MILWAUKEE — A proposed tax for Uber and Lyft customers is gaining momentum in the state legislature. TODAY'S TMJ4 has learned that some Wisconsin lawmakers have already drafted legislation to allow this to happen.
The thought of paying an additional 50 to 60 cents for every Uber and Lyft ride in Milwaukee County garners mixed reviews.
"The proposed Uber/Lyft rideshare tax is nothing more than a thinly veiled fascist attempt to penalize tax paying citizens for not riding the bus," said Milwaukee County Supervisor Dan Sebring. "If my colleagues on the Board want more people to ride the bus they should build a better, safer Milwaukee County Transit System that people will want to use."
"That seems like a small amount to help out the city I guess," said Jen O'Hara.
"I for one am never a fan of more taxes for any reason really," said Kyle Steigerwald.
A legislative draft from Senate democrats shows it's getting closer to potentially becoming a reality.
"I've very surprised because government doesn't move that fast usually," said Milwaukee County Supervisor Sylvia Ortiz-Velez.
Ortiz-Velez recently noticed how more than a dozen other cities and states have implemented a similar tax and thought it could help with the county's budget woes.
"We can add routes, we can add bus shelters," she said.
Based on other cities' projections, Ortiz-Velez believes Milwaukee County could net an additional $20 million a year if it were to pass. Ortiz-Velez said 55-percent would go toward Milwaukee County Public Transit. The other 45-percent would be dispursed to cities and municipalities across the county for road repairs and public safety.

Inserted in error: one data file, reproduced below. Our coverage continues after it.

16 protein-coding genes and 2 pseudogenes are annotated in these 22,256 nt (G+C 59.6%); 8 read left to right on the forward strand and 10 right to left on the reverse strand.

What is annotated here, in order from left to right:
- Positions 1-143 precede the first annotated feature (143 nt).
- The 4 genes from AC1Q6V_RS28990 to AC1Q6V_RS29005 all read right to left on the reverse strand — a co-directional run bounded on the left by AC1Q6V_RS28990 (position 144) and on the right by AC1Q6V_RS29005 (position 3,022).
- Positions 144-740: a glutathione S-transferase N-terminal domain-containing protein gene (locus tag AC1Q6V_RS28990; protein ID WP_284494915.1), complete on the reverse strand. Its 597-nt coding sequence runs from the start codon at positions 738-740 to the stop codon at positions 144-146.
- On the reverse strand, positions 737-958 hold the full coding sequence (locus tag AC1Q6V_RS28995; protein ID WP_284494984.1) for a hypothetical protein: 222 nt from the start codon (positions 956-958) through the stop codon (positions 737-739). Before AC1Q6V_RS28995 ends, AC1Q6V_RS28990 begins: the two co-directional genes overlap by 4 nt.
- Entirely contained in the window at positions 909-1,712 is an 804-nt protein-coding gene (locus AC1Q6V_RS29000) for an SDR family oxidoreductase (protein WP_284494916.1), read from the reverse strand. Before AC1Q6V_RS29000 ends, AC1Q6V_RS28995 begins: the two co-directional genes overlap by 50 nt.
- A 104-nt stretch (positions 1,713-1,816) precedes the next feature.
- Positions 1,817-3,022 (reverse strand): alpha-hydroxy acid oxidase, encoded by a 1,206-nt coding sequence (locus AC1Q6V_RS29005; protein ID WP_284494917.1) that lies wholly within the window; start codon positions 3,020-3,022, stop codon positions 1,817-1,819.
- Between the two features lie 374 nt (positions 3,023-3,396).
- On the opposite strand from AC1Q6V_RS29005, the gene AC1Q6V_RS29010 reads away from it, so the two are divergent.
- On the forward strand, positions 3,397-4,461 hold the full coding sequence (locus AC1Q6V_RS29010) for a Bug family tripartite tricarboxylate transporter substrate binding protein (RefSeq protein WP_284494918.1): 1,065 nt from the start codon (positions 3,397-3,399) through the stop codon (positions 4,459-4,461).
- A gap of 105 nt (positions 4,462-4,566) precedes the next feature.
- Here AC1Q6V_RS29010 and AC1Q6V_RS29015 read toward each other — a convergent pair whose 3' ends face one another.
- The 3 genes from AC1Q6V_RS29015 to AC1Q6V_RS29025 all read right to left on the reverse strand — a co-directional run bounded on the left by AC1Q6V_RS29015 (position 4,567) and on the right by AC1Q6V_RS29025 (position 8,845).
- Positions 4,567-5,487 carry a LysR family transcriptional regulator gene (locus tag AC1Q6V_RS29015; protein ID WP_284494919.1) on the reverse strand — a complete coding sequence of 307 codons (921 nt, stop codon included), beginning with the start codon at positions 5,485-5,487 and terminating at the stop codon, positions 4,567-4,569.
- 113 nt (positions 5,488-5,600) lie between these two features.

"The number of good things we could do with $20 or $25 million right now is just incredible," said Milwaukee County Supervisor Steven Shea.
Shea thinks this proposal has a much better chance of gaining the republican-controlled legislature's support than Milwaukee County's most recent request of implementing a 1-percent sales tax hike.
"The mere fact that it's advanced this far this quick is a very good sign," Shea said.
State lawmakers working on this proposal said the soonest it could be introduced is early 2020.
TODAY'S TMJ4 reached out to both Uber and Lyft for comment. Neither got back to us by the time the story aired.